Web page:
Palms $100,000 Payout Penalty

The Palms Casino Resort has decided to settle with the Nevada gambling regulators concerning a dispute dating back to 2007. The Palms casino held two poker tournaments inside their casino that were actually licensed to an independent operator outside of the Palms Group. The two poker tournaments in 2007 ended up in dispute after the funds promised for payout took some time to be paid. One tournament was a charity tournament and the benefiting charity had to wait four months for the money to arrive. The second tournament left the winners waiting for their cash for some time. This of course is against the rules of the Gaming Committee.

The Palms Casino Group cooperated fully when they learnt of the problems that players were having concerning retrieving their winnings and ensured that they were paid. At a time when casinos are being scrutinised intensely by the government and gaming bodies, the Palms could not afford to have any negative publicity. The casino decided that rather than dispute the issue that they would settle the issue with the payment of $100,000 fine.

The main issue that the gaming board has, they explained, is that they do not want less than reputable operations using indirect routes to get to customers. In this case, they used a legitimate casino to front their less than good business intentions. By making it clear that this will not be tolerated with any casino, the board is hoping that other casinos will be more cautious regarding dealing with outside operators. If the casino license is at risk then they will take more protective measures and ensure that operators follow state gaming laws.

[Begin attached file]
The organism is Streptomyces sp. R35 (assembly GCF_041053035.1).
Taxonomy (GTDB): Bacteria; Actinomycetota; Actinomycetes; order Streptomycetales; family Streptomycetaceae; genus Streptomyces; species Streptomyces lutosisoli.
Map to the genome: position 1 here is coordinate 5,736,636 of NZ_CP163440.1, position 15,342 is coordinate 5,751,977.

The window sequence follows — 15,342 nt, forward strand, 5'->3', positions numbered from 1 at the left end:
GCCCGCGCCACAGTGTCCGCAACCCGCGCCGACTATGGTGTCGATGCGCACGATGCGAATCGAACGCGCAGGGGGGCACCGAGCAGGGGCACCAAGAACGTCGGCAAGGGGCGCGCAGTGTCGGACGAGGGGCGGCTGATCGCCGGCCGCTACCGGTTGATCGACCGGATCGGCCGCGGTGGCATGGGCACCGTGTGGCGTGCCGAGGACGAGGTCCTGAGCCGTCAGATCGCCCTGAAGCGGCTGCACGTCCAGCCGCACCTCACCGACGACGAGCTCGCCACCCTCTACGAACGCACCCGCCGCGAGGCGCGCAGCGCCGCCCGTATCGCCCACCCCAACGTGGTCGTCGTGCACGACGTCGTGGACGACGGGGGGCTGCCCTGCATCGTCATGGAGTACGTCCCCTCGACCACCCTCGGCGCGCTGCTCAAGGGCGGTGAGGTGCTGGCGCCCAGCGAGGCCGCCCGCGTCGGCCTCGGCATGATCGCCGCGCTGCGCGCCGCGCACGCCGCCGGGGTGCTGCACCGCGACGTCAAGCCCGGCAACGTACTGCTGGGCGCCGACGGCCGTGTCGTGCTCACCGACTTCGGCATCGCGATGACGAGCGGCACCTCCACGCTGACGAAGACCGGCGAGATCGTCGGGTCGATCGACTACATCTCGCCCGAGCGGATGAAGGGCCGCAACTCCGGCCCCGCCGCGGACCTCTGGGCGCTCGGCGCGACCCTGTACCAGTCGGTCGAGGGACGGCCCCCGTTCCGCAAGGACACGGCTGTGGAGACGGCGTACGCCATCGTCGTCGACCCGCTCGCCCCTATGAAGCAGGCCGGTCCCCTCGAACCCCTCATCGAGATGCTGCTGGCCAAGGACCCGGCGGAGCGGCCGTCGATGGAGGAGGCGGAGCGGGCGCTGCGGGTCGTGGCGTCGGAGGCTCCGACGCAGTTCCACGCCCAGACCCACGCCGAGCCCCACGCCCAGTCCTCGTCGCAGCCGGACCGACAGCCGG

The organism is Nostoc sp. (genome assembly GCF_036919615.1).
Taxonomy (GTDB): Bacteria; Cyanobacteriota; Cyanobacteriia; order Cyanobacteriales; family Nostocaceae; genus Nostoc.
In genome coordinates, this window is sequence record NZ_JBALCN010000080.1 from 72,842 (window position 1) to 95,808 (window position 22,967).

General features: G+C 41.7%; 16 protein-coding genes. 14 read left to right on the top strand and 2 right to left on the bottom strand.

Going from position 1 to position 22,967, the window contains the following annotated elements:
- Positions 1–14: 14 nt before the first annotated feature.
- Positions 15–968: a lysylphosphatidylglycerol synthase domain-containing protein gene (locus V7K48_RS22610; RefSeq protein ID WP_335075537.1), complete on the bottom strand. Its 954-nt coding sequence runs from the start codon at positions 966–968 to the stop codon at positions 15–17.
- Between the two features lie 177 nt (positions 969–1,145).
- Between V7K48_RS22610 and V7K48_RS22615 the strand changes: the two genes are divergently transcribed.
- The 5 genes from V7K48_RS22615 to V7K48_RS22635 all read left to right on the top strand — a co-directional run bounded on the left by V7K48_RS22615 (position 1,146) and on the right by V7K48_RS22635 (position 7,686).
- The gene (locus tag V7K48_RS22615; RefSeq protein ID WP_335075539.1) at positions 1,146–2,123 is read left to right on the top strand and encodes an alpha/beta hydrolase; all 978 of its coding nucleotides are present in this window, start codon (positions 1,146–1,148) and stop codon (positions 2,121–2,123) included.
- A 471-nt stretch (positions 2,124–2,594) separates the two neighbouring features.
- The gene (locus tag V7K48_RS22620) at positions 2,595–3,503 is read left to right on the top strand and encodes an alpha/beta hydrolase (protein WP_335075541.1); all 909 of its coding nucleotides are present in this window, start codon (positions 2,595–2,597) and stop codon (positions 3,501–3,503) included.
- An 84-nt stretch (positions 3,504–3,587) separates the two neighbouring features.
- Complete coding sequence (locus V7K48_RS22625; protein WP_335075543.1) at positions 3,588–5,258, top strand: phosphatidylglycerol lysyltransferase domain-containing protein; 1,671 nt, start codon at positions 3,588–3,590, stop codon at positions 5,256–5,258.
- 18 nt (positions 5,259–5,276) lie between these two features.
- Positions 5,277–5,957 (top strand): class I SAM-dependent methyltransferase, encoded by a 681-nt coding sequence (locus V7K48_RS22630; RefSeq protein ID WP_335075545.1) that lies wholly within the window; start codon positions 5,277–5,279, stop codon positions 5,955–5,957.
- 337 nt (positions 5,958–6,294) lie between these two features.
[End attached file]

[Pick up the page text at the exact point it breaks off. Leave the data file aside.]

Although the Palms have paid the fine, the owner George Maloof is clear that they feel they have conducted themselves well considering the situation. “We didn’t wait for the board’s resolution,” Maloof said. “We’re real proactive. From the moment we found out these people weren’t paid, we acted,” he said in regards to the two tournaments. The casino has not just paid the fine but also settled $450,000 in unpaid prize money. This money was supposed to have been paid to players by the United States Poker League that organised the tournament.

The Palms had not as yet taken action against the operators who held the tournaments.  The charity tournament was organised by Michael Eakman and Associates and the proceeds were to go to help the Jewish community. The charity then waited for four months for the money to arrive. Mr Malouf has said that the casino is considering the right action to take concerning the matter and that the Palms will do what they feel is the right thing for the best of the casino and the business.

Although the casino did not carry out the tournaments, they are still accountable as they were held in their premises and under their license. Now the issue has been resolved the casino can move on from the matter and reflect on future dealing with outside parties wishing to use the casino.

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